Thomas Woodrow Frankenstein,
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This review is from: Over Here: The First World War and American Society (Kindle Edition)
This is a great book, to which it is impossible to do justice in a review of this length. It includes many little known angles, such as the acquisition of thousands of German patents, sold at knock-down prices to US chemical and other industries, Also, there is fascinating stuff on the coal shortage in the winter of 1917/18, which led to all factories east of the Mississippi being closed down for four days so that trains could continue to run. This recalls some of the problems of the blockaded Central Powers - though far less excusable. Also how the cutting off of immigration led to the vast influx of southern blacks to northern cities, and the Berlin Wall-ish attempts of many southern communities to hold on to their cheap labour.
However, by far the best part is the first section, which recounts the grim tale of the war's impact on civil liberties. Kennedy gives many examples of the horrors, both by mob violence and what passed for process of law, befalling anyone showing the slightest flicker of dissent. They are too numerous to recount, but one is an absolute must. In 1917 film producer Robert Goldstein made a movie about the American Revolution, entitled "The Spirit of '76". A safely patriotic theme, one might suppose. But no. Prosecuted under the Espionage Act, Goldstein (a German Jew, so of course targeted by two separate classes of bigot) was sentenced to ten years in prison - because his film showed the Redcoats being nasty to Americans, at a time when Britain was an ally, so was held to undermine the war effort. Good ol' Mr Wilson graciously commuted the sentence - to three years. What comment is necessary? As a Brit, I almost fell out of my chair on discovering this gem.
Socialist Eugene Debs, of course, was even less lucky than Goldstein. For making a passing reference to the draft, in a speech on a totally different matter, he also got ten years, which Wilson refused to commute even after the war.
Nor is the criticism all "in hindsight". See these contemporary remarks from various of his (formerly) fellow Progressives. Amos Pinchot observed in 1918 that the President had "put his enemies in office and his friends in jail".
George Creel (ironically given his own major role in the process) summed up the Democratic Party's defeat in the 1918 elections for Congress, telling Wilson "All the radical or liberal friends of your anti-imperialist war policy were either silenced or intimidated. The Department of Justice and the Post Office were allowed to silence or intimidate them. There was no voice left to argue for your sort of peace. When we came to this election the reactionary Republicans had a clean record of anti-Hun imperialistic patriotism. Their opponents, your friends, were often either besmirched or obscured."
Oswald Garrison Willard (an old Wilsonian) regretted that "Wilson has made the great blunder of allowing his dull and narrow Postmaster-General, his narrow Attorney-General, all the other agencies under his control to suppress adequate discussion of the peace aims. . . At the very moment of his extremest trial, our liberal forces are by his own act scattered, silenced, disorganised, some in prison. If he loses his great fight for humanity, it will be because he was deliberately silent when freedom of speech and the right of conscience were struck down in America."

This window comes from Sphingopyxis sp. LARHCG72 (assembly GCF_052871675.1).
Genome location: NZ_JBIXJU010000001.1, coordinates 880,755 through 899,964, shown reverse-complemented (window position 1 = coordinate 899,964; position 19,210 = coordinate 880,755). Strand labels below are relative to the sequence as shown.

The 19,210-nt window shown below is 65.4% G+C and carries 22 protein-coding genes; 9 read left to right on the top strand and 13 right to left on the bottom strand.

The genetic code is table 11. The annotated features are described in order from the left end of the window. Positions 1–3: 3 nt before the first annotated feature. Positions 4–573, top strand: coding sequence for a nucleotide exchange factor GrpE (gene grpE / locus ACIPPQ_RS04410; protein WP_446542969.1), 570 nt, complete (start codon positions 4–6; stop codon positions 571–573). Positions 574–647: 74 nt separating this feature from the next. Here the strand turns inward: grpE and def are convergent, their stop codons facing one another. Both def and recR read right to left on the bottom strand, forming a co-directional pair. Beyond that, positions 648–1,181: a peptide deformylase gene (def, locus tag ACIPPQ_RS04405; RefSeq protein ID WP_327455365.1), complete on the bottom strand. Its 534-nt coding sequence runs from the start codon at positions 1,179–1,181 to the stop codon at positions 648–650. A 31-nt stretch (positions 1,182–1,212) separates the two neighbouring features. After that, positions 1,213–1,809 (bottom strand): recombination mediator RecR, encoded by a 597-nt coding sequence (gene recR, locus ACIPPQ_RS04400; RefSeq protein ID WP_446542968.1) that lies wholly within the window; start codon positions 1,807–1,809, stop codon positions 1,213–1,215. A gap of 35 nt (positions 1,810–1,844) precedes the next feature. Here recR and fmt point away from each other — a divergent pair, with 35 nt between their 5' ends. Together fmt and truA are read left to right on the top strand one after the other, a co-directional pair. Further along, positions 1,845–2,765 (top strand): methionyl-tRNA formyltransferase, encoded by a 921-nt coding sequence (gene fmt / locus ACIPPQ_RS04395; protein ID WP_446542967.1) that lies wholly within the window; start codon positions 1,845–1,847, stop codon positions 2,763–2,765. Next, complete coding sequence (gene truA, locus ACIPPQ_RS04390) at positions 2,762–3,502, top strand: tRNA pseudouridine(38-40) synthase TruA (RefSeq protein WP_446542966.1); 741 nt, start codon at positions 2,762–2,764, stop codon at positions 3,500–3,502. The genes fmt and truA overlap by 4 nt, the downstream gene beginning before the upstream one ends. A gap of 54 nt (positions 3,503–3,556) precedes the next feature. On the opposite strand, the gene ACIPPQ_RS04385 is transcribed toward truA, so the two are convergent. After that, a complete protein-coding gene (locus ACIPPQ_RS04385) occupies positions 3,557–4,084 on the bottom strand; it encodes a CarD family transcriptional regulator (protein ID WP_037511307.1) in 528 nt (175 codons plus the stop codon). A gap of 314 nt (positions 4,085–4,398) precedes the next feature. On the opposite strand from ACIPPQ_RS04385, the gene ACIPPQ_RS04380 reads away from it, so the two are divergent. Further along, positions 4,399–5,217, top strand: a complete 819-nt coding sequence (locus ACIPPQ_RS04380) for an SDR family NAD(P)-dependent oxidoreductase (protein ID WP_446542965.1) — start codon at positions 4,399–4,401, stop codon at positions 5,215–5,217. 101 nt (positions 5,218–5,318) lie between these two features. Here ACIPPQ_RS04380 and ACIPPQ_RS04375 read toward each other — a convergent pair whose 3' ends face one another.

Predictably, organised labour soon fell victim to the times, with "obstruction of the war effort" a useful cover for strikebreaking. When Arizona copper miners dared to strike, the County sheriff tried to use troops against them. Failing in this, he "deputized" a 2000-strong armed posse and herded 1200 strikers onto a train to New Mexico, where they were left for two days in a sun-baked siding without food or water. Seeking to return, they were kept out of the mines by armed patrols, and some even rearrested when trying to report for the Draft. Indictments of the vigilantes were quashed in Federal Court, a decision upheld by the Supreme Court.
The 1920s, in short, did not begin in 1920 but in 1917, and it was not Lodge or Harding, but Wilson himself who began them. The lynch mobs of 1917-18, and the 1920s Klansmen who succeeded them, may perhaps be excused as simple folk who "knew not what they did", but Wilson did know. An educated man steeped in American history and tradition, with his eyes wide open he destroyed the Progressive Era and betrayed everything for which he had previously stood. It recalls a line I once read in a novel, about a man "who spoke a dozen languages and used all of them to spout the same cruel nonsense" about the need to burn witches.
Indeed, it is a measure of how awful these four years were that at times the much maligned (and admittedly mediocre) Warren Harding comes over almost as a voice of reason. Because his administration was soon discredited by sordidness and corruption, it is easy to forget that in 1920 most Americans were glad to see him come. This book explains why. After 1917-21, he could pass for a breath of fresh air.
It was a cruel irony that Wilson should be destroyed by the very forces he unleashed, but not unjust. He was ground to powder, crushed like an insect under the jackboot of some goose-stepping storm trooper - but it was a jackboot of his own making. The end of his presidency was no doubt tragic, but he deserved every last thing that happened to him. Doctor Woodrow Frankenstein had been destroyed by a monster of his own creation.
As stated, I've come nowhere near doing full justice to this book. As I go over this review, I am haunted by the ghosts of all that I have left out. If you're remotely interested in the subject, it is a "must read".
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